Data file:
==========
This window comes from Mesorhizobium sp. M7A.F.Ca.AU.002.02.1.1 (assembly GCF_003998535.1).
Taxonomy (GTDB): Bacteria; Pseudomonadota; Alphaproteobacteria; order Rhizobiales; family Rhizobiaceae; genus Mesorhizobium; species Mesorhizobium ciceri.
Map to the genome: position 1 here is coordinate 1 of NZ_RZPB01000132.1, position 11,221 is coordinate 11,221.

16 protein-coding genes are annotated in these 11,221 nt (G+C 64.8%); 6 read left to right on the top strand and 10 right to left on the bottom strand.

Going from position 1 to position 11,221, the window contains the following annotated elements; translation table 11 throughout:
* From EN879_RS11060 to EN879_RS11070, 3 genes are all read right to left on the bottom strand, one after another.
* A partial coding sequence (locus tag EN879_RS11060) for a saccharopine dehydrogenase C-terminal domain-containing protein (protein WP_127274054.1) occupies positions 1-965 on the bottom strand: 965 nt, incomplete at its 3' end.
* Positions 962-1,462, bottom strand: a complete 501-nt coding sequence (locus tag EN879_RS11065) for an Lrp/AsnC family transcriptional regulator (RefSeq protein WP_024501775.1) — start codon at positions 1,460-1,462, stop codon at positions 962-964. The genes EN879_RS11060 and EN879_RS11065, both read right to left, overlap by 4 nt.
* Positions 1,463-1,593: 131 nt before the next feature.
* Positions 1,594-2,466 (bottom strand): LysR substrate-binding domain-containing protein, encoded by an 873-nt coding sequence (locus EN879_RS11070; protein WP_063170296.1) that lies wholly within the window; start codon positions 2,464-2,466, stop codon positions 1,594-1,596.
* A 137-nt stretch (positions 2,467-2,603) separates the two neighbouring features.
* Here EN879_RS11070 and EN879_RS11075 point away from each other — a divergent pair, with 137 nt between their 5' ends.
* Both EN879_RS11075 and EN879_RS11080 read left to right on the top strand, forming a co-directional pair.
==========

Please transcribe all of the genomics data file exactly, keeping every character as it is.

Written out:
This window comes from Mesorhizobium sp. M7A.F.Ca.AU.002.02.1.1 (assembly GCF_003998535.1).
Taxonomy (GTDB): Bacteria; Pseudomonadota; Alphaproteobacteria; order Rhizobiales; family Rhizobiaceae; genus Mesorhizobium; species Mesorhizobium ciceri.
Map to the genome: position 1 here is coordinate 1 of NZ_RZPB01000132.1, position 11,221 is coordinate 11,221.

16 protein-coding genes are annotated in these 11,221 nt (G+C 64.8%); 6 read left to right on the top strand and 10 right to left on the bottom strand.

Going from position 1 to position 11,221, the window contains the following annotated elements; translation table 11 throughout:
* From EN879_RS11060 to EN879_RS11070, 3 genes are all read right to left on the bottom strand, one after another.
* A partial coding sequence (locus tag EN879_RS11060) for a saccharopine dehydrogenase C-terminal domain-containing protein (protein WP_127274054.1) occupies positions 1-965 on the bottom strand: 965 nt, incomplete at its 3' end.
* Positions 962-1,462, bottom strand: a complete 501-nt coding sequence (locus tag EN879_RS11065) for an Lrp/AsnC family transcriptional regulator (RefSeq protein WP_024501775.1) — start codon at positions 1,460-1,462, stop codon at positions 962-964. The genes EN879_RS11060 and EN879_RS11065, both read right to left, overlap by 4 nt.
* Positions 1,463-1,593: 131 nt before the next feature.
* Positions 1,594-2,466 (bottom strand): LysR substrate-binding domain-containing protein, encoded by an 873-nt coding sequence (locus EN879_RS11070; protein WP_063170296.1) that lies wholly within the window; start codon positions 2,464-2,466, stop codon positions 1,594-1,596.
* A 137-nt stretch (positions 2,467-2,603) separates the two neighbouring features.
* Here EN879_RS11070 and EN879_RS11075 point away from each other — a divergent pair, with 137 nt between their 5' ends.
* Both EN879_RS11075 and EN879_RS11080 read left to right on the top strand, forming a co-directional pair.